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Molecular cellular cognition

– Scientific roots – MCC rooted in pharmacological studies of NMDA receptor – Initial studies included knockout mice for alpha calcium calmodulin kinase II and […]

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– Scientific roots
– MCC rooted in pharmacological studies of NMDA receptor
– Initial studies included knockout mice for alpha calcium calmodulin kinase II and FYN kinase
– Expansion to include molecules like CREB
– Focus on long-term potentiation and spatial learning
– Pioneering studies on dendritic processes

– Foundation of the field
– Formation of Molecular Cellular Cognition Society
– Society holds meetings without membership fees
– First meeting in Orlando, Florida in 2002
– Subsequent meetings in North America, Europe, and Asia
– Society had over 4000 members by 2012

– References
– Studies on NMDA receptor antagonist AP5
– Impaired spatial learning in alpha-calcium-calmodulin kinase II mutant mice
– Deficient hippocampal long-term potentiation in mutant mice
– Impaired long-term potentiation in FYN mutant mice
– Role of synaptic plasticity in memory studies

– Methods employed
– Use of transgenic organisms like mice
– Utilization of viral vectors and pharmacology
– Employing electrophysiology techniques
– Application of optogenetics and in vivo imaging
– Behavioral analysis as a key method

– Distinction from cognitive neuroscience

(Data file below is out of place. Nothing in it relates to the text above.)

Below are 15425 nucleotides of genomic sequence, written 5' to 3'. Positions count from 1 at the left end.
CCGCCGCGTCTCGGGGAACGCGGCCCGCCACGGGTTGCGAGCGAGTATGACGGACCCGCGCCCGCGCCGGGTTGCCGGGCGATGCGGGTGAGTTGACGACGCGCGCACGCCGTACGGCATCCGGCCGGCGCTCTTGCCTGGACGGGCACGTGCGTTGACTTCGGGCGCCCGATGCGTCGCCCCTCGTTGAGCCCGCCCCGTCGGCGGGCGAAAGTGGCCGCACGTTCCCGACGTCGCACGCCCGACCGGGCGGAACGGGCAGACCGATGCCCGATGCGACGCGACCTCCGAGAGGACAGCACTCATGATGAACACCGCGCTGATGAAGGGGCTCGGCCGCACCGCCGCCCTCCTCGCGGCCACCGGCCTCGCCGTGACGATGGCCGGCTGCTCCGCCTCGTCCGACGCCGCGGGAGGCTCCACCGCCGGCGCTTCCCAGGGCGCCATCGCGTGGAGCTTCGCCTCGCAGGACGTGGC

– Focus on integration of molecular and cellular explanations
– Study of model organisms like mice
– Emphasis on synaptic plasticity and network representations
– Use of multilevel data and modeling
– Different approach from human brain systems-behavior connection

Molecular cellular cognition (Wikipedia)

Molecular cellular cognition (MCC) is a branch of neuroscience that involves the study of cognitive processes with approaches that integrate molecular, cellular and behavioral mechanisms. Key goals of MCC studies include the derivation of molecular and cellular explanations of cognitive processes, as well as finding mechanisms and treatments for cognitive disorders.

Although closely connected with behavioral genetics, MCC emphasizes the integration of molecular and cellular explanations of behavior, instead of focusing on the connections between genes and behavior.

Unlike cognitive neuroscience, which historically has focused on the connection between human brain systems and behavior, the field of MCC has used model organisms, such as mice, to study how molecular (i.e. receptor, kinase activation, phosphatase regulation), intra-cellular (i.e. dendritic processes), and inter-cellular processes (i.e. synaptic plasticity; network representations such as place fields) modulate cognitive function.

Methods employed in MCC include (but are not limited to) transgenic organisms (i.e. mice), viral vectors, pharmacology, in vitro and in vivo electrophysiology, optogenetics, in vivo imaging, and behavioral analysis. Modeling has become an essential component of the field because of the complexity of the multilevel data generated.

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